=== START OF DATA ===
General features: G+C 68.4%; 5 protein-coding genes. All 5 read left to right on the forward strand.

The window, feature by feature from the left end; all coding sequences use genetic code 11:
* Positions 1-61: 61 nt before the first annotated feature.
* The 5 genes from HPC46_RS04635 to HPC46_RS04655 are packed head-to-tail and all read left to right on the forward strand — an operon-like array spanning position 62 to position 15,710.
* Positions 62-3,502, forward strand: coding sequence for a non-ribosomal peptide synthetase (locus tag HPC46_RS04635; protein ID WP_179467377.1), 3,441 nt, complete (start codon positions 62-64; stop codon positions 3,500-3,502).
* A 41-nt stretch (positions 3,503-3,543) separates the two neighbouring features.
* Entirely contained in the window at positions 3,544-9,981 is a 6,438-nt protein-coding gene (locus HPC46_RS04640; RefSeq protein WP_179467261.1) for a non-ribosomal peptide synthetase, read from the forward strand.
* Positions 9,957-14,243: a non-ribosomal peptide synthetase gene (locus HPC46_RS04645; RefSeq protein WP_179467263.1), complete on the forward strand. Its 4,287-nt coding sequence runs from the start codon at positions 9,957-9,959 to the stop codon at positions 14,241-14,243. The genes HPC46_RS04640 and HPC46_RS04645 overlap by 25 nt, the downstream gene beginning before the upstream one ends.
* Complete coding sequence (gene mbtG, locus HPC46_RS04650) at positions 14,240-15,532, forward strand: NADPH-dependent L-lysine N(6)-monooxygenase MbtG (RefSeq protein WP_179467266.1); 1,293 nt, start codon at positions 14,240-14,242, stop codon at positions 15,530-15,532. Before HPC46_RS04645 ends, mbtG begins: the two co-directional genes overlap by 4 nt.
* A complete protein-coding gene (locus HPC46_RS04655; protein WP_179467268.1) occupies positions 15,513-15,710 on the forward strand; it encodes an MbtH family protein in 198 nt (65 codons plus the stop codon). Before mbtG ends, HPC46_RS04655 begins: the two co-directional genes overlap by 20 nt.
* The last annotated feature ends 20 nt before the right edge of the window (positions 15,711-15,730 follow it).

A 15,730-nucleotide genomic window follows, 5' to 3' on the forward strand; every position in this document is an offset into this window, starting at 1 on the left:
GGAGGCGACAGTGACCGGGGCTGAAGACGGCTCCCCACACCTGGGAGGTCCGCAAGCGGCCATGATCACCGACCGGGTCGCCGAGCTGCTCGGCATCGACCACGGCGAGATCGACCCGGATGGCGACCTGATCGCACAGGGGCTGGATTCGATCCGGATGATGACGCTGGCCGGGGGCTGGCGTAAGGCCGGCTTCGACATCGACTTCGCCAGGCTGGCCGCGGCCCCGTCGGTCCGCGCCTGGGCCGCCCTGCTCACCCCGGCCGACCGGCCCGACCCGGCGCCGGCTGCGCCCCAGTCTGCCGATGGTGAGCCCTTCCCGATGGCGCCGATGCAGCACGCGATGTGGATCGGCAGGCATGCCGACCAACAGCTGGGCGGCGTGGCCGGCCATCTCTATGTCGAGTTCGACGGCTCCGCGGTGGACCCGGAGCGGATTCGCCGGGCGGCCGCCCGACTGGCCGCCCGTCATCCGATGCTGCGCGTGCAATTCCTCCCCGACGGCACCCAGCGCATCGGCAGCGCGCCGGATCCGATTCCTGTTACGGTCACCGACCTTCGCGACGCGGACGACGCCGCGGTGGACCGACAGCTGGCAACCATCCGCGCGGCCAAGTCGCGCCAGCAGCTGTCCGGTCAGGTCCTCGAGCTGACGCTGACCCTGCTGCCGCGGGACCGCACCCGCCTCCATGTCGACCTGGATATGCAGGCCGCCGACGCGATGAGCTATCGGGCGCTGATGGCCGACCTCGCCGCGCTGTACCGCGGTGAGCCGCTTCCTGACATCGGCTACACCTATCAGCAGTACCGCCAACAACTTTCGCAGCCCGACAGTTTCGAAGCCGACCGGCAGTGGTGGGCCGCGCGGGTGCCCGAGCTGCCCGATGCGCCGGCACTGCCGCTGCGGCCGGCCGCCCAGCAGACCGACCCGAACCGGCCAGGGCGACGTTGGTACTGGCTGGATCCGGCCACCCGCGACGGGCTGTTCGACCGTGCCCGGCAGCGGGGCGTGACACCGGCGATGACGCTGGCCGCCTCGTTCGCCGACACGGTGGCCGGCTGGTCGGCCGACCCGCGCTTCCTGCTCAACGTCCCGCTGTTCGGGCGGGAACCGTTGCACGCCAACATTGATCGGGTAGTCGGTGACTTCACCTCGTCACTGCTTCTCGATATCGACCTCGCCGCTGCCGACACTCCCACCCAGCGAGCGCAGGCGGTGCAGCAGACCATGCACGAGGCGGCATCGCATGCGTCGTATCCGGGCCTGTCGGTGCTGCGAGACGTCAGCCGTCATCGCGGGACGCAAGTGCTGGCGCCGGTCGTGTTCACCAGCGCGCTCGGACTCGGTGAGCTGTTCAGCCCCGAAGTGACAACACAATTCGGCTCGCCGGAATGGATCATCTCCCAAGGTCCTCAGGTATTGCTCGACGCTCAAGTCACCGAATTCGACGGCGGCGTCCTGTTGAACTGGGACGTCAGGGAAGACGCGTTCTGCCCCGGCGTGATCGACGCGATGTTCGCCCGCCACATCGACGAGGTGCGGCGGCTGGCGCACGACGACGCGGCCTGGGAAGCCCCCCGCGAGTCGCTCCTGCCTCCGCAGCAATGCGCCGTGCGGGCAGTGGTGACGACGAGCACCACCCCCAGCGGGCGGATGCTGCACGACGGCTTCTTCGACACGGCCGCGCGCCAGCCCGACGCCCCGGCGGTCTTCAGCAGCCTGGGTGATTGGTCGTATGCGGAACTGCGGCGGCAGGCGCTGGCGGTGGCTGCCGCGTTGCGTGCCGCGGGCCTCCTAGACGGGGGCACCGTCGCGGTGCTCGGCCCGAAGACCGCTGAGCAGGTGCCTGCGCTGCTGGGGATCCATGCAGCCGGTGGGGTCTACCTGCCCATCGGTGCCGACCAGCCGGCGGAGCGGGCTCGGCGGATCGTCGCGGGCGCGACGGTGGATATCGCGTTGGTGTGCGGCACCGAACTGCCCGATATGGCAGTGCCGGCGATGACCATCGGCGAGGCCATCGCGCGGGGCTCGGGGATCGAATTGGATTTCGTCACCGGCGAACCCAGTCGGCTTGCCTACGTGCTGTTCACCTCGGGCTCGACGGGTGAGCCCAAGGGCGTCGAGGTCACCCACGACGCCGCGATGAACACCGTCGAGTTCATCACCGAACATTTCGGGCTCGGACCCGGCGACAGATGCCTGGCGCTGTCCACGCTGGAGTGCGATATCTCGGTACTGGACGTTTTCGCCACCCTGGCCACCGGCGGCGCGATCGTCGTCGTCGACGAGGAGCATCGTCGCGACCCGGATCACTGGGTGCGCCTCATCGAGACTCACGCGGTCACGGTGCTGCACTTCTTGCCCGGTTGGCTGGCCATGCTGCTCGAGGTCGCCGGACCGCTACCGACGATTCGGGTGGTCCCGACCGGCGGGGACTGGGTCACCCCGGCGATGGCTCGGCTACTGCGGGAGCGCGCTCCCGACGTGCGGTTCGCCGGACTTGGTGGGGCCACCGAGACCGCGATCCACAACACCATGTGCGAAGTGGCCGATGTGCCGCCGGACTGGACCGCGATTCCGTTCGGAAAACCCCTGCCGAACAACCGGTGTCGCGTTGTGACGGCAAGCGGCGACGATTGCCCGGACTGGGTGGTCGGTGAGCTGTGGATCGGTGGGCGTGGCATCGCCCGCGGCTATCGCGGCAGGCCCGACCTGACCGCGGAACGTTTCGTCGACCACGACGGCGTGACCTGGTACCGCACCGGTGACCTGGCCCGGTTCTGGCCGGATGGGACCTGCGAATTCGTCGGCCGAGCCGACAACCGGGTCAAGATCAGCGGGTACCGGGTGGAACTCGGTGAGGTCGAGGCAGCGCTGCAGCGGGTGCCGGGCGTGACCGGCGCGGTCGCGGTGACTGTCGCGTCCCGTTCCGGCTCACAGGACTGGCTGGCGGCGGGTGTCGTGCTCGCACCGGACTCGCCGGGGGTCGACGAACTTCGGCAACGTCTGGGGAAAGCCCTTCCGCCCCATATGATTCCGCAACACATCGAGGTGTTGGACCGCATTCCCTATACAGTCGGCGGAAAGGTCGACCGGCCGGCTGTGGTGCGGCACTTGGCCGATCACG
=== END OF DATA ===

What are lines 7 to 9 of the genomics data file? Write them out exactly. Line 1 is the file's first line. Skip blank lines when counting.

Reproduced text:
* Entirely contained in the window at positions 3,544-9,981 is a 6,438-nt protein-coding gene (locus HPC46_RS04640; RefSeq protein WP_179467261.1) for a non-ribosomal peptide synthetase, read from the forward strand.
* Positions 9,957-14,243: a non-ribosomal peptide synthetase gene (locus HPC46_RS04645; RefSeq protein WP_179467263.1), complete on the forward strand. Its 4,287-nt coding sequence runs from the start codon at positions 9,957-9,959 to the stop codon at positions 14,241-14,243. The genes HPC46_RS04640 and HPC46_RS04645 overlap by 25 nt, the downstream gene beginning before the upstream one ends.
* Complete coding sequence (gene mbtG, locus HPC46_RS04650) at positions 14,240-15,532, forward strand: NADPH-dependent L-lysine N(6)-monooxygenase MbtG (RefSeq protein WP_179467266.1); 1,293 nt, start codon at positions 14,240-14,242, stop codon at positions 15,530-15,532. Before HPC46_RS04645 ends, mbtG begins: the two co-directional genes overlap by 4 nt.